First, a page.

'Roadies' explores the mental health struggles of road crews

Here’s a shocking statistic: the suicide rate among roadies is four times higher than the rest of the general population nationally, exceeding even those professions notorious for ill-mental health.

Those stats aren’t replicated anywhere else in the world – it’s a tragic phenomenon unique to Australian roadies. Haunted by this finding, coupled with a life-long fascination with the men and women who oil the gears of our music industry, esteemed rock writer Stuart Coupe digs deep into their lives with his new book, Roadies.

From the outset, Coupe was keen to challenge a few misconceptions. “I wanted to confront the stereotype of the roadie – wears a tight pair of shorts, not real bright, takes bad drugs, lifts things.”

Coupe admits that the bad drugs bit can be true, but the rest is bollocks. On the contrary, road crew are ingenious bastards – logistics wizards, for one.

“Take the way they pack those trucks, and everything comes out,” Coupe reflects. “Quite often with the bigger shows they’re packing 30 or 40 semitrailers meticulously and they know where the cord for Freddy’s keyboard goes and where the stand for this particular instrument goes. They do multiple Rubik’s Cubes every single night.”  

It’s easy to romanticise the life of a roadie and the rock ‘n’ roll excess that comes with it, but the reality, made clear in Roadies, is that it comes at a cost. For a start, road crew work unsociable hours for weeks, or maybe months, on end.

Extensive travel on little sleep might be fun for a bit, but it makes it difficult to maintain relationships with anyone outside of the industry. Plus, Australia is a gigantic country to navigate, and at least traditionally, managers and promoters haven’t been that sympathetic to the practicalities of long-distance hauls.

Then there’s the fact that it’s back-breaking work – hard yakka that was performed  absence of occupational health and safety regulation for years. Topped off with generally crap pay, no annual or sick leave and no superannuation to cover you in your dotage, and you start to see why the situation looks bleak. It’s also kind of thankless – Coupe makes the point that he’s only recently heard artists including Paul Kelly and Neil Finn thank and name their road crew, but that’s an anomaly.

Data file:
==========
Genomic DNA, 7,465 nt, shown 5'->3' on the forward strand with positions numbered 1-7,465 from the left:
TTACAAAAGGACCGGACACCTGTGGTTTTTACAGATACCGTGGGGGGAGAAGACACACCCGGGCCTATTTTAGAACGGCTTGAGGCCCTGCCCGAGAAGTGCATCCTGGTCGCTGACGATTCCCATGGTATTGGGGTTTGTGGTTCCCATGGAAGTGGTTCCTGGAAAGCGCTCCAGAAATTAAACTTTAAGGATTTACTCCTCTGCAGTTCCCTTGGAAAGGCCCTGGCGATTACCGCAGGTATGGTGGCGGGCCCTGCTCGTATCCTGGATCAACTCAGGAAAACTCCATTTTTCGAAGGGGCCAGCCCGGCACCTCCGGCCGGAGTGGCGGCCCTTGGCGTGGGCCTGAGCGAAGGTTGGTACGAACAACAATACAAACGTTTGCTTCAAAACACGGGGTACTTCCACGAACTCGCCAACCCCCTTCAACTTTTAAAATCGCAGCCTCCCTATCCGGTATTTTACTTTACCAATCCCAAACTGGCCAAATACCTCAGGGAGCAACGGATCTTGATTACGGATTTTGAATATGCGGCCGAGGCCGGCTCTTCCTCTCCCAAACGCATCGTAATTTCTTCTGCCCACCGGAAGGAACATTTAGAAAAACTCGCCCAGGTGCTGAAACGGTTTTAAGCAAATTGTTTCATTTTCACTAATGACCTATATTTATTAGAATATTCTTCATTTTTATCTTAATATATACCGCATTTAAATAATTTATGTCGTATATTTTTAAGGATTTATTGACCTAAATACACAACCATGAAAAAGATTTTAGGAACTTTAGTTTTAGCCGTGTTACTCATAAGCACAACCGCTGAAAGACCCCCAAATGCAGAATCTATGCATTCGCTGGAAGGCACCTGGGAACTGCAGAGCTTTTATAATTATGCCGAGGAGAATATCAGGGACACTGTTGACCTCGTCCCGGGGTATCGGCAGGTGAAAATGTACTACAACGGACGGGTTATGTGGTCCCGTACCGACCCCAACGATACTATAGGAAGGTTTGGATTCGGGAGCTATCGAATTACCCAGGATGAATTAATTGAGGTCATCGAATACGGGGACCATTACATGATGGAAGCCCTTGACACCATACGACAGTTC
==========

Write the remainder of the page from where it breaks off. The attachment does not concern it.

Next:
“There hasn’t been the validation for the road crew that there should be,” Coupe notes. “Bands have always gone, ‘I want to thank my grandma, my mother, my pet cat, my record company, my booking agent, and my publicist,’ but how often do you hear them say, ‘I want to thank my road crew, without whom I wouldn’t be on stage?’ The point is, road crews spend their lives making musicians sound and look better – as good as they possibly can, and better than some of them deserve if you ask me – but the better they’re doing the job, the more invisible they are.”

All of that said, Roadies is a far cry from misery porn. In fact, for the bulk, it’s a rollickingly funny yarn. The flip side of the industry is that roadies really are a bit like a band of pirates, the rock ‘n’ roll equivalent of running away with the circus. Take everything in legendary Kerry “Fucking” Cunningham’s chapter, for example, including the story about him swiping Bon Scott’s motorbike repeatedly to avoid Scott writing himself off before shows.

All tales pertaining to king of the roadies, Howard “How Weird” Freeman, are corkers too, no more so than this gem.
“Jimmy Barnes told me about a golf game he was having at a resort, but in his hotel room. They decided to make it wet-weather tournament and when anyone took a shot in the hotel room, they’d get doused with a bucket of water, and there were holes all over the walls. When it was clear that the hotel room was getting destroyed, Jimmy called Howard, the tour manager, to sort it out. Howard saw it as an invitation to find and drive a golf buggy straight through the front door of Barnes’s room.” 

Grab yourself a copy of Roadies by Stuart Coupe, out now through Hachette Australia.
If you are struggling with your mental health, you can contact Lifeline on 13 11 14 or BeyondBlue on 1300 22 4636.